We are here in sunny Hawkes Bay, attending the New Zealand Association of Co-operative Education Conference. The conference celebrates work integrated learning, and particularly, learning by doing. Action is key to work integrated learning. In co-operative education students are actively learning in the workplace.
The keynote speaker for the conference is Mary Hill, from the University of Auckland, Faculty of Education. Mary works in the field of teacher education. Mary asks the question, “How do we know when students are ready to commence work?” She suggests that students should be able to make this judgment. To do this students need training in self assessment, clear standards and criteria, evidence of their achievement and feedback from teachers and practitioners. Mary is enthusiastic about students developing portfolios to evidence their knowledge and capabilities. The portfolios are practiced based, and allow students to demonstrate their knowledge of theory and add to this their own reflections. T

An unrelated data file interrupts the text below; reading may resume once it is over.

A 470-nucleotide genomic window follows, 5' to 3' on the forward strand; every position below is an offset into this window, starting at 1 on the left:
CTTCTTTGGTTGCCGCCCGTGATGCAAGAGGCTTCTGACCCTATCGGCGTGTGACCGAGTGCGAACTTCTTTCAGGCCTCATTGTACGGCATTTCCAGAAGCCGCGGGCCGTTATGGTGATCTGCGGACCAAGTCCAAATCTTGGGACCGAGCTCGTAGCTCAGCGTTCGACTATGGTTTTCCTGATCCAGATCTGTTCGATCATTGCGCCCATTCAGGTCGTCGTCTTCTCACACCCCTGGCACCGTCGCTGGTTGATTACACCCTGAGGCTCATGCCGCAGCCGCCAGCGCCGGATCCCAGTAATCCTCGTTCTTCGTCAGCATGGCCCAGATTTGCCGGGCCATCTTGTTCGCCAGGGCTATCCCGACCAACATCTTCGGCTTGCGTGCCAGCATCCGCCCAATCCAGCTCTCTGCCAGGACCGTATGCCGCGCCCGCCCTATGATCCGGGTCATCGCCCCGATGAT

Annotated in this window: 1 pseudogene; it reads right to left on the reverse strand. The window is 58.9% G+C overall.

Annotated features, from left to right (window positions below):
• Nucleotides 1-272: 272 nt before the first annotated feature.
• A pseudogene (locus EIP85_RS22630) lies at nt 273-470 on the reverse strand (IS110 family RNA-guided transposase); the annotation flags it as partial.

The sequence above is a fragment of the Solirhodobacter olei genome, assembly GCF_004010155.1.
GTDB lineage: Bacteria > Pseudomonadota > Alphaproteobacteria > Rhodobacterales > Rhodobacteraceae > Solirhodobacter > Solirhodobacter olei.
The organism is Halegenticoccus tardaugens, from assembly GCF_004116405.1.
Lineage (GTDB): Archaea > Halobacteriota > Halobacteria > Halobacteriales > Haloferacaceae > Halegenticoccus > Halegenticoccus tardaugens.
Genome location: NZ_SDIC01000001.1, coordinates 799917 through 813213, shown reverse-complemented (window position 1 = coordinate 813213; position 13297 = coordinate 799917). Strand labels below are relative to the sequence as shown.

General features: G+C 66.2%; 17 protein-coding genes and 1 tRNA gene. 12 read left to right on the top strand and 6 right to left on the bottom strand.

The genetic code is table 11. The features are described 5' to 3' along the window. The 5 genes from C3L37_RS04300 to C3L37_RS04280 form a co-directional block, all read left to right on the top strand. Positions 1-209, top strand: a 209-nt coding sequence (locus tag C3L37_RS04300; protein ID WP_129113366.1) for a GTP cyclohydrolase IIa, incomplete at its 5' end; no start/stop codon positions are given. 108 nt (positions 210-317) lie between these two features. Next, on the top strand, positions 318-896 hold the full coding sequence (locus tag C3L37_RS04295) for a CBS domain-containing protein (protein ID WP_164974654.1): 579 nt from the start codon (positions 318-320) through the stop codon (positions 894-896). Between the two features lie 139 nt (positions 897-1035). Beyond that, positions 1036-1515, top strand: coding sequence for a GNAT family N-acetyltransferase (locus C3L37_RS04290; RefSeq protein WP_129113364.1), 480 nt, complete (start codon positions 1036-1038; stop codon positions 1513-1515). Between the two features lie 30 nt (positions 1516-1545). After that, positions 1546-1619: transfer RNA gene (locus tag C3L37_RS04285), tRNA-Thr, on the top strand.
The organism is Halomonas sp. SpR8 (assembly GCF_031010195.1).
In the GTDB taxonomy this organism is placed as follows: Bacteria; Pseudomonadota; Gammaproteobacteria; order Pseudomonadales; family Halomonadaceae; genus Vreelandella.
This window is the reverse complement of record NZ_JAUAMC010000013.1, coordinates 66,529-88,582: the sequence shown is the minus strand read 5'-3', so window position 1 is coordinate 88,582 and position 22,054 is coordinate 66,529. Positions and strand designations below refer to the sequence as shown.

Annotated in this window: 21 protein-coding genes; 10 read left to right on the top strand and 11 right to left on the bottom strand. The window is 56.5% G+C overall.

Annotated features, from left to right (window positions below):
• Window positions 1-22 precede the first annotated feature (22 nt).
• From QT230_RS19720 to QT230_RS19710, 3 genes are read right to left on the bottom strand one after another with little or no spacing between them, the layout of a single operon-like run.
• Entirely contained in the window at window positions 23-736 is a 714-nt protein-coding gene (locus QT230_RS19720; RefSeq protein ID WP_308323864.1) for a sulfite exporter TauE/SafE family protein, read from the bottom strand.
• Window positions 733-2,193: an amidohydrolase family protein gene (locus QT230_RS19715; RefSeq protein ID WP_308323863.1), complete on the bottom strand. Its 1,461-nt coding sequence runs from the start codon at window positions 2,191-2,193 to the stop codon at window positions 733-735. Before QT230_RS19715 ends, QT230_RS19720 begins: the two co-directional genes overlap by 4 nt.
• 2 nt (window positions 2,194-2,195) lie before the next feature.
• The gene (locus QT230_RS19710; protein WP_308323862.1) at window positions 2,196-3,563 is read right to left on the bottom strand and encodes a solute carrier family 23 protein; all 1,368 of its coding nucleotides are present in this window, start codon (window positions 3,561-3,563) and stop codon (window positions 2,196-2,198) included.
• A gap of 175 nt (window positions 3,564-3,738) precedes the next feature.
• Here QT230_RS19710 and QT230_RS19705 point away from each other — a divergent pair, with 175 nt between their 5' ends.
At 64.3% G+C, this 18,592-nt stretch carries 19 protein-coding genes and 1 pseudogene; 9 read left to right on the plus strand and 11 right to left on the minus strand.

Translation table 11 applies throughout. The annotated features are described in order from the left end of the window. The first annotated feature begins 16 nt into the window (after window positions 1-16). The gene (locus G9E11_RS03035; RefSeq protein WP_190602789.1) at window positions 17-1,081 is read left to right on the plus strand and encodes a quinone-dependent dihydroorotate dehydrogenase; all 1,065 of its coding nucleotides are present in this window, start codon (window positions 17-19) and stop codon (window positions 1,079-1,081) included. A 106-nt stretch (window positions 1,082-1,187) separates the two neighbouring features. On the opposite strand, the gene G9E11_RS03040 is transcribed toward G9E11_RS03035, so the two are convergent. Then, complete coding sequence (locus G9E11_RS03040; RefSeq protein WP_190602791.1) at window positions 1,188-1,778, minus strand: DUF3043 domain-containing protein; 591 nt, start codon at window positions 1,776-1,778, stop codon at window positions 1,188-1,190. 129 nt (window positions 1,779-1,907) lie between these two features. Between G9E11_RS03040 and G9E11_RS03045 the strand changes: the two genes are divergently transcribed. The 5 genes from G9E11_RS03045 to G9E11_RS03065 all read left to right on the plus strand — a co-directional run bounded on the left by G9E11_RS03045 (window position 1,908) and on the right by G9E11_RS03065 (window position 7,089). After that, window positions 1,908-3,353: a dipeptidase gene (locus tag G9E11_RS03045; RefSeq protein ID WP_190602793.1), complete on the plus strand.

he portfolio encourages students to solve their own problems in the workplace. She makes the point that students value the learning in the workplace over their learning in their education institution. She raises the difficulties in making judgments about whether students are ready for work. There are problems for assessing student achievement when the criteria for work ready are not clear or are open to interpretation. Mary uses portfolios with highly structured tasks to capture student achievement. The students demonstrate how they have met the standards required and show analysis of data. The portfolios are useful for students in seeking work. She concludes that a portfolio is an exciting and innovative way for students to demonstrate their achievements.
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